Figure 9. The selected markers from the S-Plot (A) can be transformed into table (B) and bar chart (C) to illustrate their contribution to the differences between the two sample cell lines. The markers can also be used for database searching for identification through in-house or online databases, such as ChemSpider. A couple of new markers, 2-dyhydropantoate and 4-hydroxymandelate were also found from the database. They are indications of increased methyl transferase activity, key to function of biosynthetic pathways. New markers (D) were found from database searching by untargeted analysis.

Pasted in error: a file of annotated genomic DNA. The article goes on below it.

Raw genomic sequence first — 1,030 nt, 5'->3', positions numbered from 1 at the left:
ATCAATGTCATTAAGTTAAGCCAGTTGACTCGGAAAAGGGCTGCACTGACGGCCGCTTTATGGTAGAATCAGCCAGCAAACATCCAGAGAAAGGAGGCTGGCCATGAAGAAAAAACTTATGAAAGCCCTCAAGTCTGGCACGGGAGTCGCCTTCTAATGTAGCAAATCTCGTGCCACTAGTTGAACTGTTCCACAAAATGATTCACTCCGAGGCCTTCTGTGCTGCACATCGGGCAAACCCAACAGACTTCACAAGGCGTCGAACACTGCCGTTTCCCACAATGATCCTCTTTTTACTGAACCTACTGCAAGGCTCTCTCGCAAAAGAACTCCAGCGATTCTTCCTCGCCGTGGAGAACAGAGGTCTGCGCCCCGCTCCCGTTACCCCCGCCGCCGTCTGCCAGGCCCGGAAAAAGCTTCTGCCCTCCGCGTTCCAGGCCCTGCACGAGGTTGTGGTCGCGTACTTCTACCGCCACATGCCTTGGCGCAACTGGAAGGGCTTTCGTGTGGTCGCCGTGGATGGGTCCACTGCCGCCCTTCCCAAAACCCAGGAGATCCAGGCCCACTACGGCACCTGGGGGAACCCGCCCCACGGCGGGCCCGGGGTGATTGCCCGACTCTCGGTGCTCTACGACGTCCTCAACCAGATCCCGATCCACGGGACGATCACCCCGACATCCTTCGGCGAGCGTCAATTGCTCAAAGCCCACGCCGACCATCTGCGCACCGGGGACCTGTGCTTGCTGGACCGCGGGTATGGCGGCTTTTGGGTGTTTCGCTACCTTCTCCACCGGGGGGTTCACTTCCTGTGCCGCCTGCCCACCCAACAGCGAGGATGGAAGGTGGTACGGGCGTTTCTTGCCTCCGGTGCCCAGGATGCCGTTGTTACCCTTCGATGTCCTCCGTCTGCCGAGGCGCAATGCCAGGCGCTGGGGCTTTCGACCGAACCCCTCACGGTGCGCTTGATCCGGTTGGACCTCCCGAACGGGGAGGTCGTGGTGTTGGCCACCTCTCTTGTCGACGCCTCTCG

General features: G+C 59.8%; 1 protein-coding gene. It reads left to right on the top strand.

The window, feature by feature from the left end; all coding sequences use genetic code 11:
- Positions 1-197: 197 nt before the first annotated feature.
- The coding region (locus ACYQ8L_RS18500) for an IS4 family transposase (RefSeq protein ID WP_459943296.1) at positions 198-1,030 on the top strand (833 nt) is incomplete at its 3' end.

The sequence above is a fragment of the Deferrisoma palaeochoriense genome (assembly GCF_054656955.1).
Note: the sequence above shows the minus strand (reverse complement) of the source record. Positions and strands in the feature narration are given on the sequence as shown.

The markers from MarkerLynx statistical analysis were validated, in part, by identifying hits in pathways complementary to those found in targeted analysis, and builds belief in new untargeted hits found. For example, untargeted analysis, shown in Figures 4 and 6, indicated high AMP and phosphoenelpyruvate (PEP) along with high cis-aconitate in aggressive cells. AMP was identified from targeted analysis; cis-aconitate supports targeted analysis finding for increased flux into the TCA cycle, and PEP for increased glycolysis. Markers/carriers (malate/aspartate shuttle) for high cytosolic NADH from targeted analysis are complementary to untargeted findings of high nicotinamide-D-ribonucleotide, a step in NAD synthesis degradation product of amino acids found to be elevated by targeted analysis. Targeted analysis found high levels of aspartate, isoleucine, tyrosine, arginine, and others. Untargeted analysis showed markers for amino acid degradation with high 2-oxo-5-aminovalerate, a breakdown product of arginine; 1,4 dihydrooxy-2-naphoate, a breakdown product of tyrosine; alpha-hydroxyisovalerate, a marker for branched chain amino acid (isoleucine) breakdown; and homoserine, a breakdown product of aspartate.